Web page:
Yet, Shaw was a genius in knowing how, for a whole generation, to make of himself the most talked-about man of the British Empire. He came to shock and knew how to do it. Sometimes he caused offense to many, but that did not disturb him much, for he was soon off to manufacture another literary or theatrical bomb that would keep the world of letters talking about him.

One accomplishment, which is only too often overlooked in dealing with workmen like Shaw, was his mastery of stage technique, as manifested in the printed editions of his plays. Perhaps only the student who has passed much of his life upon the stage and has assisted in many productions knows how to value this unusual gift. For one who was not an actor (nor, so far as I know, even a super), he reveals in the stage direction of every one of his pieces that he knew the essential movements of each character, its peculiar traits of mind, speech, and gesture (indeed, even grimace). And all this indicates that he must have been a keen observer of his fellow men and women.

245 Yet, no matter what tributes we may pay to him, we have to admit he wove his own legend. It was not made for him; there were no disciples of his who were competent to make it. His life was an achievement, and he was responsible for the whole of it. Neither he nor his work can be discounted by meticulous analysis. It stands as the unique performance of an individual who did everything off his own bat.

A few months after the outbreak of the First World War, The New Statesman published one of his articles, entitled Common Sense About the War. It was the greatest critical explosive that had been detonated since Dr. Arbuthnot wrote John Bull and Swift penned The Tale of a Tub. I own one of the few copies in existence of that extraordinary rebuke he dealt to the militarists of Great Britain. I cannot refrain from quoting a passage that might be forgotten by his disciples:

What is a Junker? Is it a German officer of twenty-three, with offensive manners, and a habit of cutting down innocent civilians with his sabre? Sometimes; but not at all exclusively that or anything like that. Let us resort to the dictionary. I turn to the Encyclofadisches Worterbucb of Muret Sanders. Excuse its quaint German-English.

Funter - Young nobleman, younker, lording, country squire, country gentleman, squirearch. Funterberrfdraft -- squirearchy, landocracy. Funterleben -- life of a country gentleman, (figuratively) a jolly life. Funterwirtfdraft -- country party. Funterwirtfdraft -- doings of the country party.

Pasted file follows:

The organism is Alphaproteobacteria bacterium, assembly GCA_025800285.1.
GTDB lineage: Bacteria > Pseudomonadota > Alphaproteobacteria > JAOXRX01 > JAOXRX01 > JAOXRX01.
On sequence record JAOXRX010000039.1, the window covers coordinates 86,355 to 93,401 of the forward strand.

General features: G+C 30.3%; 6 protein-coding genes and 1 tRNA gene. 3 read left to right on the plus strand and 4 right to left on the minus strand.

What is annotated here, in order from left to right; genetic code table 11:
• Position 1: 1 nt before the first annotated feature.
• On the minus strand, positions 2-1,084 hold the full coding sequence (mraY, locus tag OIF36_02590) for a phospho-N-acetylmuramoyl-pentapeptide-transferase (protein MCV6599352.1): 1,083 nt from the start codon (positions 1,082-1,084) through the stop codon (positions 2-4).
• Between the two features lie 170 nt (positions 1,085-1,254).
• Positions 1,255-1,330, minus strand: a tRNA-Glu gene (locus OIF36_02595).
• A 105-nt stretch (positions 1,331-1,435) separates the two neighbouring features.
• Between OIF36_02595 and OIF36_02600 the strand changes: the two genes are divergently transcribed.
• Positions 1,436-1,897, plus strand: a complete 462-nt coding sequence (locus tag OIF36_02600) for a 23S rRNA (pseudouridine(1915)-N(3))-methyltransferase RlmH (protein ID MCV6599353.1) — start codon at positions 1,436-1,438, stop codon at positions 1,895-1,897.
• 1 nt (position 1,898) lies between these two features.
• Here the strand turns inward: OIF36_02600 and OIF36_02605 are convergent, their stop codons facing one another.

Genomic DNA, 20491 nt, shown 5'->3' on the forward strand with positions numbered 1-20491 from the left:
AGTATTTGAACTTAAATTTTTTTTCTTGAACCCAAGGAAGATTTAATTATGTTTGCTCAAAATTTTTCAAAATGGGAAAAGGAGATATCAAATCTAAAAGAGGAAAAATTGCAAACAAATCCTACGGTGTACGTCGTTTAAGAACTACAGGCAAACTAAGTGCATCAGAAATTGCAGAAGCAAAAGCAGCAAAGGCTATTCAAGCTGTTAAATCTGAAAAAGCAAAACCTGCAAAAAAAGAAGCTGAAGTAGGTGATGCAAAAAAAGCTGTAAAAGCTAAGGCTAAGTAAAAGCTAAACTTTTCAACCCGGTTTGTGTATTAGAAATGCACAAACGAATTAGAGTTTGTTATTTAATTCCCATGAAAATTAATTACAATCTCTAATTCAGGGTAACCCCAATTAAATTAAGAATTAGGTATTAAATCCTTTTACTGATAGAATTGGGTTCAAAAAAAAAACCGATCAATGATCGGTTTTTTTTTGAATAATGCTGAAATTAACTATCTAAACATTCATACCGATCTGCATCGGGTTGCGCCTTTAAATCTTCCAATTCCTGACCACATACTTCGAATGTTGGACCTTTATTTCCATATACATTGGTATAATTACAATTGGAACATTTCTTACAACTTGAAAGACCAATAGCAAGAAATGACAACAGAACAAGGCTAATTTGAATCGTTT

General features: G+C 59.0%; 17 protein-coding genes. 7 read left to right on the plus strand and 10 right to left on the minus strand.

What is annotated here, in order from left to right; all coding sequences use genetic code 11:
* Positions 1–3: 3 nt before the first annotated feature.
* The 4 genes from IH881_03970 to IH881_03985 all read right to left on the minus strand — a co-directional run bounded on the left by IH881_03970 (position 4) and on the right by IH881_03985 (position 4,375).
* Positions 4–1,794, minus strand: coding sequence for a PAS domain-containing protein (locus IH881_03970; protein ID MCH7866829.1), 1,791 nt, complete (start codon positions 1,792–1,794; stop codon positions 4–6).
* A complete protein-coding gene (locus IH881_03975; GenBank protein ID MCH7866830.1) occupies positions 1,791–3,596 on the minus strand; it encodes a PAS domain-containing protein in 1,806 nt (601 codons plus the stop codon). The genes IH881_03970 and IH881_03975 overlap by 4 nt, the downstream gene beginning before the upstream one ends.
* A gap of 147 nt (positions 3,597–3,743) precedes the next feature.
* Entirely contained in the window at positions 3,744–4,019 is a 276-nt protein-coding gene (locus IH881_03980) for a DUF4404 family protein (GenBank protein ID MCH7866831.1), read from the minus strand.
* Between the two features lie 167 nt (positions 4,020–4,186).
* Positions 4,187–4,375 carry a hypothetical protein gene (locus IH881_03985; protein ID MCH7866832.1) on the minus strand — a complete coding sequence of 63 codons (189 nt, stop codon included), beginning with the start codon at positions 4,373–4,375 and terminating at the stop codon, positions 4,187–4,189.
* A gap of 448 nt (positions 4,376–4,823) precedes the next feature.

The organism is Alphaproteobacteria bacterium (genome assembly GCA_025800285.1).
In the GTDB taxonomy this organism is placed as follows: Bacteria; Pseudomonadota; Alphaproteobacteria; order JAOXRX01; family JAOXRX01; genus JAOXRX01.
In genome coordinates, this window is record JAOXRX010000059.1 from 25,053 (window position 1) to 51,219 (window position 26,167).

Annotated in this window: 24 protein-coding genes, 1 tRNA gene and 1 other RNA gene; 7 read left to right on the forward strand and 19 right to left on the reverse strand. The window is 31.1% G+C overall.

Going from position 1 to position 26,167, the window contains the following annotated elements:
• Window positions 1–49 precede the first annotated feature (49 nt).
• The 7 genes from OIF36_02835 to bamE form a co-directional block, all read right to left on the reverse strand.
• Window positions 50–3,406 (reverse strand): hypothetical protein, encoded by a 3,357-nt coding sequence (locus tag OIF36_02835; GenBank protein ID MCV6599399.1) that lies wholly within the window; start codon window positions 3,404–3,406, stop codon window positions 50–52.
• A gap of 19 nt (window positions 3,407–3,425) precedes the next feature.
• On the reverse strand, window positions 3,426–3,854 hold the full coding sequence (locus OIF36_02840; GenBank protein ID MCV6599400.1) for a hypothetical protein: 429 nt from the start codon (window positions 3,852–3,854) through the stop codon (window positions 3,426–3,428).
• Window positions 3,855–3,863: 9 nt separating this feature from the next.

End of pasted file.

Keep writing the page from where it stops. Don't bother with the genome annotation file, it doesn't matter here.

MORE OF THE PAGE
Thus we see that the Junker is by no means peculiar to Prussia. We may claim to produce the article in a perfection that may well make Germany despair of ever surpassing us in that line. Sir Edward Grey is a Junker from his topmost hair to the tips of his toes; and Sir Edward is a charming man, incapable of cutting down even an Opposition front bencher, or of telling a German he intends to have him shot. Lord Cromer is a Junker. Mr. Win-ston Churchill is an odd and not disagreeable compound of Junker and Yankee: his frank anti-German pugnacity is enormously more popular than the moral babble (Milton's phrase) of his sanctimonious colleagues. He is a bumptious and jolly Junker, just as Lord Curzon is an uppish Junker. I need not string out the list. In these islands the Junker is literally all over the shop.

It is very difficult for anyone who is not either a Junker or a successful barrister to get into an English Cabinet, no matter which party is in power, or to avoid resigning when we strike up the drum. The Foreign Office is a Junker Club. Our governing classes are overwhelmingly Junker: all who are not Junkers are riff-raff whose only claim to their position is the possession of ability of some sort: mostly ability to make money. And, of course, the Kaiser is a Junker, though less true-blue than the Crown Prince, and much less autocratic than Sir Edward Grey, who, without consulting us, sends us to war by a word to an ambassador and pledges all our wealth to his foreign allies by a stroke of his pen.

The indomitable courage of the man enabled him to survive the bitterest criticism, and he throve on opposition. Indeed, it may be said his opponents polished his armor and sharpened his sword.